IRS Annual Report Shows Whistleblower Program in Crisis
On June 10, the Internal Revenue Service (IRS) Whistleblower Office released its Fiscal Year 2021 Annual Report. In Fiscal Year 2021 (FY 2021), which ran from October 1, 2020 – September 31, 2021, the IRS Whistleblower Program collected $245 million thanks to whistleblower tips and paid out $36 million in whistleblower awards. These statistics, which are drastically lower than those of recent years, as well as the long delays detailed in the report, highlight the need for reforms to the whistleblower program.
The amount awarded to whistleblowers by the IRS in FY 2021 was the lowest since FY 2017 and was only about half of the average yearly total for the program’s history. The $36 million total is also extremely lower than the amount awarded in FY 2018. That year, the IRS Whistleblower Program granted a record $312 million in whistleblower awards.
The total amount of money collected from fraudsters by the program correspondingly slumped in FY 2021. The $245 million is significantly lower than the $1.44 billion collected just three years ago.
Furthermore, the report reveals that the IRS Whistleblower Program currently takes over 11 years on average to process award claims. In the past, numerous IRS whistleblowers have died before being granted an award.
“The IRS whistleblower report should be a massive wakeup call to Congress that it needs to take action now and pass the bipartisan and bicameral reform legislation – the IRS Whistleblower Program Improvement Act,” said Kohn, Kohn & Colapinto founding partner Stephen M. Kohn. “Passage of this legislation will send a strong signal of support for the program to the IRS and to whistleblowers. It isn’t a coincidence that the number of awards has gone down and down since the Tax Court changed the standard of review for tax whistleblower decisions to a rubber stamp. Whistleblowers need to have confidence – and IRS managers need to know — that whistleblowers will get a full independent review of any denial of a whistleblower award.”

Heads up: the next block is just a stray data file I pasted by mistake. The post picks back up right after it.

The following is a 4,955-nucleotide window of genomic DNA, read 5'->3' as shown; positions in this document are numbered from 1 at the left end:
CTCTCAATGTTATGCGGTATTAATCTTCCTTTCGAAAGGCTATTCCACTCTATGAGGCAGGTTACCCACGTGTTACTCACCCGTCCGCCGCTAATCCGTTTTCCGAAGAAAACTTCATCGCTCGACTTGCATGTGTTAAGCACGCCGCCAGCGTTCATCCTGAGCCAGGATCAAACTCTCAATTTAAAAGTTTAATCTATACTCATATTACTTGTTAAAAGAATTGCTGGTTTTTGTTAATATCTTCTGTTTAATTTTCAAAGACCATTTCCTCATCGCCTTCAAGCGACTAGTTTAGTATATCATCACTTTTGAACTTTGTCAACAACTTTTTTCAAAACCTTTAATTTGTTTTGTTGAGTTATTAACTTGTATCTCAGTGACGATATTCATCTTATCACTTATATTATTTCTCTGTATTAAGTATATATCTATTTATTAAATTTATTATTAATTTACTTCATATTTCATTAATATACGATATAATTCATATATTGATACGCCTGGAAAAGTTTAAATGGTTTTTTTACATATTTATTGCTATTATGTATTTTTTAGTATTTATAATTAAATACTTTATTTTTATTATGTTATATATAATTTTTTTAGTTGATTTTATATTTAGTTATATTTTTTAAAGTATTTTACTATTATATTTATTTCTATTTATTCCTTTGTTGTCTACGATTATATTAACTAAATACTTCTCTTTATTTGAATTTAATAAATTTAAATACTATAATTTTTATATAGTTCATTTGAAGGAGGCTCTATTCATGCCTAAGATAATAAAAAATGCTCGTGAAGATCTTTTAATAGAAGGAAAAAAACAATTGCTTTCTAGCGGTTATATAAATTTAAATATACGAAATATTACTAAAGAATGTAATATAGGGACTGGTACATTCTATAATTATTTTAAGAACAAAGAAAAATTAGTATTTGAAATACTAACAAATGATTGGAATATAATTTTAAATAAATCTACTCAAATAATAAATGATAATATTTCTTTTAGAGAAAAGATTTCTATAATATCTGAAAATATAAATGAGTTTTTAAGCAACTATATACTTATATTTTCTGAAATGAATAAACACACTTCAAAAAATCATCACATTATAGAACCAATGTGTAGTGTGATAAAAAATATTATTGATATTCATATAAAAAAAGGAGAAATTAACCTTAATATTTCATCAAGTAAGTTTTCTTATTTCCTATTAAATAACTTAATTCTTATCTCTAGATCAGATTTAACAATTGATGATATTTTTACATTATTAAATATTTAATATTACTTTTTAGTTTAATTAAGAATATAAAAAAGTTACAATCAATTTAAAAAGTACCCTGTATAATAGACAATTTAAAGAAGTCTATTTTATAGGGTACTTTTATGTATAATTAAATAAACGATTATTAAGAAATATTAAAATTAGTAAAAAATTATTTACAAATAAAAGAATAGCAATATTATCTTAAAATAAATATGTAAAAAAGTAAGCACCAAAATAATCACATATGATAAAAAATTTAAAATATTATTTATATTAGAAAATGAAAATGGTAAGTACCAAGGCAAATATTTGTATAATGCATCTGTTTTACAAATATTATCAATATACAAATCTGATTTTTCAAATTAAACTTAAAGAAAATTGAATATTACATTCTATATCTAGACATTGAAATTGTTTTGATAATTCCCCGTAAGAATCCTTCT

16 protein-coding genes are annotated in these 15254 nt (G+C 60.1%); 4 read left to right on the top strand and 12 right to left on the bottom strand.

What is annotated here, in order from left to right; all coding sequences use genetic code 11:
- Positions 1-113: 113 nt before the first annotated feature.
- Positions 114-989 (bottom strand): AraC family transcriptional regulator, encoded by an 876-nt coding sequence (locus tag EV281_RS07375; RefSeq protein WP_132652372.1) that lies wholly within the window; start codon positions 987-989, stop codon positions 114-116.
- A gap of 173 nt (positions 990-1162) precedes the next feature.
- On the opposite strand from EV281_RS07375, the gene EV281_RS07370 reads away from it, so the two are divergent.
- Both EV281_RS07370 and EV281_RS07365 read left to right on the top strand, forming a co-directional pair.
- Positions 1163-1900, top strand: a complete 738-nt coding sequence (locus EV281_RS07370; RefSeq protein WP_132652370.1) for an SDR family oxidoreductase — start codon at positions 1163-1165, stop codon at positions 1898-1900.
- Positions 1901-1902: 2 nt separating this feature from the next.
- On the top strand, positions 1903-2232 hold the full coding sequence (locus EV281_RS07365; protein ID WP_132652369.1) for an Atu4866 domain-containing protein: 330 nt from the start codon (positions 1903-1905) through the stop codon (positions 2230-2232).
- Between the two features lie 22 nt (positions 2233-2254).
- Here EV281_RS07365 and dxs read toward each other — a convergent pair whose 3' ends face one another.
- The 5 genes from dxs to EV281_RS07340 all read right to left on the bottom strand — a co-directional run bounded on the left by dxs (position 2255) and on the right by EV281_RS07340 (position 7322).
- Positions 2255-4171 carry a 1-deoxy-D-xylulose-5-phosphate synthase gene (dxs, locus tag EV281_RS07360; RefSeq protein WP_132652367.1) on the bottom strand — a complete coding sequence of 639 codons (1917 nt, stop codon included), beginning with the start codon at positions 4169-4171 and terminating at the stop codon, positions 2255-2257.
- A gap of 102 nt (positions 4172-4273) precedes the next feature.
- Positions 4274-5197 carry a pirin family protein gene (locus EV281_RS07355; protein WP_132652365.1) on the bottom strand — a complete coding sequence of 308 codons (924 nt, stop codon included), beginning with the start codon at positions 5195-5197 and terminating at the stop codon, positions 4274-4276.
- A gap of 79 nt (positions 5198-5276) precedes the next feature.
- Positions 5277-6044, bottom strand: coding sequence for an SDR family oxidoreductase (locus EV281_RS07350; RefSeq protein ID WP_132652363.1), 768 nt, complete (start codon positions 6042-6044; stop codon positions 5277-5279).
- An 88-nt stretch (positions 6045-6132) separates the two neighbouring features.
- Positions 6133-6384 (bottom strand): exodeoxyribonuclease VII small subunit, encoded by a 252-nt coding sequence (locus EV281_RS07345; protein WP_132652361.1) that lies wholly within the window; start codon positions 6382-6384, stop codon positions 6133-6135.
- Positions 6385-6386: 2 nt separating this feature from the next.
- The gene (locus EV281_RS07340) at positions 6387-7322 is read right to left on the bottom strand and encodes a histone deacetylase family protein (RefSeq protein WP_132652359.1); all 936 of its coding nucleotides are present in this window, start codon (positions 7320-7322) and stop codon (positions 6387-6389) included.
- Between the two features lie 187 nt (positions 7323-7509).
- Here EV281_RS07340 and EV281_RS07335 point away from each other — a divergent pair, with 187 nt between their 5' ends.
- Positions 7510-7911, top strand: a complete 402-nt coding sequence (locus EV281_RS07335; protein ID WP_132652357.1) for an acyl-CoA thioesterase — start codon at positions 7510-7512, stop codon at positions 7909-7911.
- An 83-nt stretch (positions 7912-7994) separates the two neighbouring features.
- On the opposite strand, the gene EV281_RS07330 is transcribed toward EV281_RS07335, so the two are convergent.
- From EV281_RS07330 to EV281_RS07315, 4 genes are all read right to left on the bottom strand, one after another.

The Whistleblower Program Improvement Act was introduced by Senators Chuck Grassley (R-IA) and Ron Wyden (D-OR) on June 15, 2021. The bill makes several reforms to the IRS Whistleblower Program in order to improve the program’s operations and better protect whistleblowers who expose tax fraud. These include providing for de novo review of whistleblower decisions in Tax Court, removing sequestration of whistleblower awards, and imposing interest on whistleblower awards that are subject to significant delay.
Geoff Schweller also contributed to this article.